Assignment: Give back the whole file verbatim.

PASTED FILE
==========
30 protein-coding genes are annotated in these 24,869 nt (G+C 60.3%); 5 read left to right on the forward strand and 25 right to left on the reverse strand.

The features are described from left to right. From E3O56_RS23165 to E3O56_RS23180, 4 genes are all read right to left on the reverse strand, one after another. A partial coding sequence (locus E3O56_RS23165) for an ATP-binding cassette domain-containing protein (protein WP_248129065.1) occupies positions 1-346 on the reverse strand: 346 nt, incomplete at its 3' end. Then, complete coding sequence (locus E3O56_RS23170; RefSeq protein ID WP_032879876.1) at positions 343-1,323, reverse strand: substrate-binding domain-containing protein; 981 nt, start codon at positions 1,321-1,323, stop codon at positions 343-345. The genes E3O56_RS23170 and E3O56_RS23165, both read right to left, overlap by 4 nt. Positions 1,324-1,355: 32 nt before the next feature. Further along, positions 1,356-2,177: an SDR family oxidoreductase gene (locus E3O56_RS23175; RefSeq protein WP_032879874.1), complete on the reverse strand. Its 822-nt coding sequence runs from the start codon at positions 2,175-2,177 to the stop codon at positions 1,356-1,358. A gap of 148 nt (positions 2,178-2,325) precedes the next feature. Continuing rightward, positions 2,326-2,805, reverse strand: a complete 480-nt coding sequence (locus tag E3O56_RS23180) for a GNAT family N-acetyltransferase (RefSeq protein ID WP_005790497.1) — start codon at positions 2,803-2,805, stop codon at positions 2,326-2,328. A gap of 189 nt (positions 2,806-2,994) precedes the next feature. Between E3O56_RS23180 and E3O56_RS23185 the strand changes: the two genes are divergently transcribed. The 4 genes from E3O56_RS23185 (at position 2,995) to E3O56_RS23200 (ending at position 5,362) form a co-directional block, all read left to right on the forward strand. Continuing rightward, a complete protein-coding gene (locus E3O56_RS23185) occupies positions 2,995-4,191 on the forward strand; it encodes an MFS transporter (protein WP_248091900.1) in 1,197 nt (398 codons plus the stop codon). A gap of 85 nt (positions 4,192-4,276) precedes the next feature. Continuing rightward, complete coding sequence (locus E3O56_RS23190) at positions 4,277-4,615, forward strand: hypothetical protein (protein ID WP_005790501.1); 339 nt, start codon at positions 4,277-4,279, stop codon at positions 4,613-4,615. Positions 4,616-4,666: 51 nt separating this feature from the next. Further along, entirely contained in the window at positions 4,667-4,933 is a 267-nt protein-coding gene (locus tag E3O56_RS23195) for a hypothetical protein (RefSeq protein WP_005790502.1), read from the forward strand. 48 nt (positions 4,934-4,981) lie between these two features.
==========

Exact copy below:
30 protein-coding genes are annotated in these 24,869 nt (G+C 60.3%); 5 read left to right on the forward strand and 25 right to left on the reverse strand.

The features are described from left to right. From E3O56_RS23165 to E3O56_RS23180, 4 genes are all read right to left on the reverse strand, one after another. A partial coding sequence (locus E3O56_RS23165) for an ATP-binding cassette domain-containing protein (protein WP_248129065.1) occupies positions 1-346 on the reverse strand: 346 nt, incomplete at its 3' end. Then, complete coding sequence (locus E3O56_RS23170; RefSeq protein ID WP_032879876.1) at positions 343-1,323, reverse strand: substrate-binding domain-containing protein; 981 nt, start codon at positions 1,321-1,323, stop codon at positions 343-345. The genes E3O56_RS23170 and E3O56_RS23165, both read right to left, overlap by 4 nt. Positions 1,324-1,355: 32 nt before the next feature. Further along, positions 1,356-2,177: an SDR family oxidoreductase gene (locus E3O56_RS23175; RefSeq protein WP_032879874.1), complete on the reverse strand. Its 822-nt coding sequence runs from the start codon at positions 2,175-2,177 to the stop codon at positions 1,356-1,358. A gap of 148 nt (positions 2,178-2,325) precedes the next feature. Continuing rightward, positions 2,326-2,805, reverse strand: a complete 480-nt coding sequence (locus tag E3O56_RS23180) for a GNAT family N-acetyltransferase (RefSeq protein ID WP_005790497.1) — start codon at positions 2,803-2,805, stop codon at positions 2,326-2,328. A gap of 189 nt (positions 2,806-2,994) precedes the next feature. Between E3O56_RS23180 and E3O56_RS23185 the strand changes: the two genes are divergently transcribed. The 4 genes from E3O56_RS23185 (at position 2,995) to E3O56_RS23200 (ending at position 5,362) form a co-directional block, all read left to right on the forward strand. Continuing rightward, a complete protein-coding gene (locus E3O56_RS23185) occupies positions 2,995-4,191 on the forward strand; it encodes an MFS transporter (protein WP_248091900.1) in 1,197 nt (398 codons plus the stop codon). A gap of 85 nt (positions 4,192-4,276) precedes the next feature. Continuing rightward, complete coding sequence (locus E3O56_RS23190) at positions 4,277-4,615, forward strand: hypothetical protein (protein ID WP_005790501.1); 339 nt, start codon at positions 4,277-4,279, stop codon at positions 4,613-4,615. Positions 4,616-4,666: 51 nt separating this feature from the next. Further along, entirely contained in the window at positions 4,667-4,933 is a 267-nt protein-coding gene (locus tag E3O56_RS23195) for a hypothetical protein (RefSeq protein WP_005790502.1), read from the forward strand. 48 nt (positions 4,934-4,981) lie between these two features.